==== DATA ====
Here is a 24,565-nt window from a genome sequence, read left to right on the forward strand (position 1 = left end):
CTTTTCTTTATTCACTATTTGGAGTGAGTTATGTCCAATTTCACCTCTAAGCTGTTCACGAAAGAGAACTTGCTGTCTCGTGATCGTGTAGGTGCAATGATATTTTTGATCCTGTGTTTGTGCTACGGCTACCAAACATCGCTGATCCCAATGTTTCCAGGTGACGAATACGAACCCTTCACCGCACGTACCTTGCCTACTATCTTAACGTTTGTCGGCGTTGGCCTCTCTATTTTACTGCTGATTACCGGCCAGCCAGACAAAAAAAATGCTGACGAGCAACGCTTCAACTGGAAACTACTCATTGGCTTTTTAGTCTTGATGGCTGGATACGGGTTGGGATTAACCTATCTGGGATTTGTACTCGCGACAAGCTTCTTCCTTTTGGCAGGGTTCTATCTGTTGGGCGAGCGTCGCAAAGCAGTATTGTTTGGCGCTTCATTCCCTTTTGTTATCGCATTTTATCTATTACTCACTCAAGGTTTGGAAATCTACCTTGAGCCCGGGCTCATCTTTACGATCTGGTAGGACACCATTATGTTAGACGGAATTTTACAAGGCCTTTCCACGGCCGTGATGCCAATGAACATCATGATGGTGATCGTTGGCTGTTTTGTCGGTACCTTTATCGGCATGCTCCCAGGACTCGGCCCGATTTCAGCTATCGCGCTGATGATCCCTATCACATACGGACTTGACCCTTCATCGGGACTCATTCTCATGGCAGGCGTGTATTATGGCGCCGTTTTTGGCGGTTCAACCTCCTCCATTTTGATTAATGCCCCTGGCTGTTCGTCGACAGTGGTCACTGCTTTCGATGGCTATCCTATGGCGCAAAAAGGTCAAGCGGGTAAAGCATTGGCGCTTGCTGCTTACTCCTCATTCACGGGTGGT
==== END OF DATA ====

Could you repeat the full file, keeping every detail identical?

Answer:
Here is a 24,565-nt window from a genome sequence, read left to right on the forward strand (position 1 = left end):
CTTTTCTTTATTCACTATTTGGAGTGAGTTATGTCCAATTTCACCTCTAAGCTGTTCACGAAAGAGAACTTGCTGTCTCGTGATCGTGTAGGTGCAATGATATTTTTGATCCTGTGTTTGTGCTACGGCTACCAAACATCGCTGATCCCAATGTTTCCAGGTGACGAATACGAACCCTTCACCGCACGTACCTTGCCTACTATCTTAACGTTTGTCGGCGTTGGCCTCTCTATTTTACTGCTGATTACCGGCCAGCCAGACAAAAAAAATGCTGACGAGCAACGCTTCAACTGGAAACTACTCATTGGCTTTTTAGTCTTGATGGCTGGATACGGGTTGGGATTAACCTATCTGGGATTTGTACTCGCGACAAGCTTCTTCCTTTTGGCAGGGTTCTATCTGTTGGGCGAGCGTCGCAAAGCAGTATTGTTTGGCGCTTCATTCCCTTTTGTTATCGCATTTTATCTATTACTCACTCAAGGTTTGGAAATCTACCTTGAGCCCGGGCTCATCTTTACGATCTGGTAGGACACCATTATGTTAGACGGAATTTTACAAGGCCTTTCCACGGCCGTGATGCCAATGAACATCATGATGGTGATCGTTGGCTGTTTTGTCGGTACCTTTATCGGCATGCTCCCAGGACTCGGCCCGATTTCAGCTATCGCGCTGATGATCCCTATCACATACGGACTTGACCCTTCATCGGGACTCATTCTCATGGCAGGCGTGTATTATGGCGCCGTTTTTGGCGGTTCAACCTCCTCCATTTTGATTAATGCCCCTGGCTGTTCGTCGACAGTGGTCACTGCTTTCGATGGCTATCCTATGGCGCAAAAAGGTCAAGCGGGTAAAGCATTGGCGCTTGCTGCTTACTCCTCATTCACGGGTGGT